Form follows function, and that holds true for fish. Knowing how a fish's shape and size affects its ability to swim in various currents is essential to managing fish populations, and in particular, designing passage structures for streams. Gaining that essential knowledge is underway at the Bozeman Fish Technology Center in Montana, with the help of some very capable hired hands.
Streams most everywhere have been altered and fish populations have been segmented by culverts, dams, and diversions—and fish numbers have suffered for it. Toward a remedy, cutting-edge fish passage research at the Fish Technology Center is plowing forward in a partnership with the Western Transportation Institute at Montana State University.
The research outcomes on two fronts may have important implications for imperiled species. One study is assessing the swimming abilities of sauger, a species of concern in Montana, and the longnose dace, a small minnow also native to the state. The second study is evaluating spawning conditions needed by shovelnose sturgeon. Those findings could offer clues about habitat conditions needed by the pallid sturgeon, a federally endangered species formerly found throughout the Missouri and Mississippi rivers.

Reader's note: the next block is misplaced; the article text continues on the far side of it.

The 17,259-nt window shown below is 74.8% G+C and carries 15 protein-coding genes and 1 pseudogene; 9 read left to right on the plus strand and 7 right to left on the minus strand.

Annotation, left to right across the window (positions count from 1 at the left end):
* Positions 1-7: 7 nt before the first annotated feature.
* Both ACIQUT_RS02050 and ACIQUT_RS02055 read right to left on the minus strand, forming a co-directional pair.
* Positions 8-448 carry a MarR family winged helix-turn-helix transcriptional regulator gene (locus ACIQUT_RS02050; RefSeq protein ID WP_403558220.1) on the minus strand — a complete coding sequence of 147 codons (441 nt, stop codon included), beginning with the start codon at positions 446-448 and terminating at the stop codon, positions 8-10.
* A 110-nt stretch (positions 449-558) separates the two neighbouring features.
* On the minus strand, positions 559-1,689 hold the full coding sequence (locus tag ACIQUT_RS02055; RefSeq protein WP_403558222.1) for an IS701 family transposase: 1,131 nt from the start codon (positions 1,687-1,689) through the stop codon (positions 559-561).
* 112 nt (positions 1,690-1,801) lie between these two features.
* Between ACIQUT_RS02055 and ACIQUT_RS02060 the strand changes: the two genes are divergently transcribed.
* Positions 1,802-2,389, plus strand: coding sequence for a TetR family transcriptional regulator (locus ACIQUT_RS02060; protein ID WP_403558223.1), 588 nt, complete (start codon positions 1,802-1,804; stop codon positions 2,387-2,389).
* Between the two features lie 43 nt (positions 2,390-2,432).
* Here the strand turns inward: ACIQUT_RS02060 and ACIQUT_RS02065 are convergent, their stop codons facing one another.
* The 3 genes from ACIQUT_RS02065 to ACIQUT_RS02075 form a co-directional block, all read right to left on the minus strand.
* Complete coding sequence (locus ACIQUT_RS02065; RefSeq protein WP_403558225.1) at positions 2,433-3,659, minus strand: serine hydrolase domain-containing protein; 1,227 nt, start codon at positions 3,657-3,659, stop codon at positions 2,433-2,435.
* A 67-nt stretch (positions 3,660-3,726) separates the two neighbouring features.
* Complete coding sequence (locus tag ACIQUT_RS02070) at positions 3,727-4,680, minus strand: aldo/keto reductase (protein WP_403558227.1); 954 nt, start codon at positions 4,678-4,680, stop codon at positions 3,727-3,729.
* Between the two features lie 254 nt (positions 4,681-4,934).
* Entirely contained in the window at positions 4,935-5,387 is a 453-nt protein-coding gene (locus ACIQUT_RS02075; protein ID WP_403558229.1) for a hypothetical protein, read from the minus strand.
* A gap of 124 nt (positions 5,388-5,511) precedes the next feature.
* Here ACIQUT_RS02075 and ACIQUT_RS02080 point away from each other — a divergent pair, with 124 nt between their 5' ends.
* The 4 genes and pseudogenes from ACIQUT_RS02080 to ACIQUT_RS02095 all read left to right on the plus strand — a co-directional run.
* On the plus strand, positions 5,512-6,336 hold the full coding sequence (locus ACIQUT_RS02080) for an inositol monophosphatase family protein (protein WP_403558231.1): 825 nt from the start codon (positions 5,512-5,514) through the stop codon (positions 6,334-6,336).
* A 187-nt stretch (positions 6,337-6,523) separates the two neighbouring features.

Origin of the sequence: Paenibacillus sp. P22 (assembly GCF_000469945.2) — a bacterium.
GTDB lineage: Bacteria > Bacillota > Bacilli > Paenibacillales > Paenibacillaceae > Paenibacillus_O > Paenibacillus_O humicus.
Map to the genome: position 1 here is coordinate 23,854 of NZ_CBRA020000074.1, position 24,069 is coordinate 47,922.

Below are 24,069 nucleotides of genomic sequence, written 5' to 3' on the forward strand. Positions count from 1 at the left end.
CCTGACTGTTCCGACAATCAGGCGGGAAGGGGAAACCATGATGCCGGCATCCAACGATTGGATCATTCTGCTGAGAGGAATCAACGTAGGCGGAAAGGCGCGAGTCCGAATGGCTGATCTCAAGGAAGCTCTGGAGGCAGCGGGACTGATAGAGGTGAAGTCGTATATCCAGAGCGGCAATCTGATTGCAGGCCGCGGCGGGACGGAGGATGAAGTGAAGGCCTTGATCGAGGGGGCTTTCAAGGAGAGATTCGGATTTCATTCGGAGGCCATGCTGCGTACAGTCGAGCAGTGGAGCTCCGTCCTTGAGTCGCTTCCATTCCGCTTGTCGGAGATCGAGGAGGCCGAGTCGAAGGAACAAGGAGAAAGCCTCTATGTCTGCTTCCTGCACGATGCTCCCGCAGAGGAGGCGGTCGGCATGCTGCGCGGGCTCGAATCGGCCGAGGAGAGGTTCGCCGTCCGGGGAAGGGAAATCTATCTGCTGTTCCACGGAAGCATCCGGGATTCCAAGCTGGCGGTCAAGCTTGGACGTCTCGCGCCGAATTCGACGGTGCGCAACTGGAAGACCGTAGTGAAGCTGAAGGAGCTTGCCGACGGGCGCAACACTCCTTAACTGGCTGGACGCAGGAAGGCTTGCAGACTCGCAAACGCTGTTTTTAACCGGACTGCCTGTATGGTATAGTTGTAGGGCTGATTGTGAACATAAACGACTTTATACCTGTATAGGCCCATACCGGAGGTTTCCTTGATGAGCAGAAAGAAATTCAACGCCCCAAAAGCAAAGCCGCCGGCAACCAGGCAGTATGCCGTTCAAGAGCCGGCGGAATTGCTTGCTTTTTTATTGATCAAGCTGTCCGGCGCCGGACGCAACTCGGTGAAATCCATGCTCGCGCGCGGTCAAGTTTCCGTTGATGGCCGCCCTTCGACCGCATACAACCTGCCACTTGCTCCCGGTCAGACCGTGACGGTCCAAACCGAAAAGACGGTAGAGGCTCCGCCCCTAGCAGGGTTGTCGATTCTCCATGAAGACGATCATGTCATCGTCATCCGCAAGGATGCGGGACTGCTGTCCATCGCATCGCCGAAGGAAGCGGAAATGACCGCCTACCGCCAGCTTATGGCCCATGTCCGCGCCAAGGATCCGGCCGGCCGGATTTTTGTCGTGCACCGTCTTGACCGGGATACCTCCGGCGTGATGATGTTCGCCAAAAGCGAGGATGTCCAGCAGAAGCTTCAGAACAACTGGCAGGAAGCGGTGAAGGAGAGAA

"The goal of the swimming capability research is to improve fish passage and landscape connectivity for native and sensitive species. Some of the ground work for this study has been done, but nothing to this extent," said David Dockery, a graduate student at Montana State University pursuing a master's degree in fisheries and wildlife. Dockery is native to Montana, which inspires his dedication to this project, "I love Montana, and I've been here my whole life. I'm very invested in Montana and restoring this area's aquatic populations."
Under the direction of Fish Technology Center biologist Kevin Kappenman, Dockery works as a Pathways Intern where he develops studies to improve the understanding of native fish species. Leading this research in collaboration with Kappenman are Montana State University professors Thomas E. McMahon and Matt Blank. McMahon teaches fisheries science and Blank, civil engineering.
According to Kappenman, studying the various fish body forms and sizes yields a greater understanding to accommodate a spectrum of native fish and meet their needs as they move through the water. "Each of these fish swims differently and prefers different conditions," said Kappenman, "and in evaluating several sizes of fish and various river sizes and scales, we can get a better feel for what kind of fish passages are needed across the board."
In the 2012 field season, Dockery focused on the swimming abilities of sauger. The sauger represents larger-bodied fish swimming in bigger rivers. This year he's concentrated on the longnose dace. The minnow represents small-bodied fishes that live in smaller rivers, and he's learning along with McMahon.
"Professor McMahon has been essential in developing the ideas behind this research because he specializes in fish habitat and fragmentation," Dockery said. "We identified studies to fill the gaps in fish swimming capabilities to improve the test design and ultimately the building of fish passages."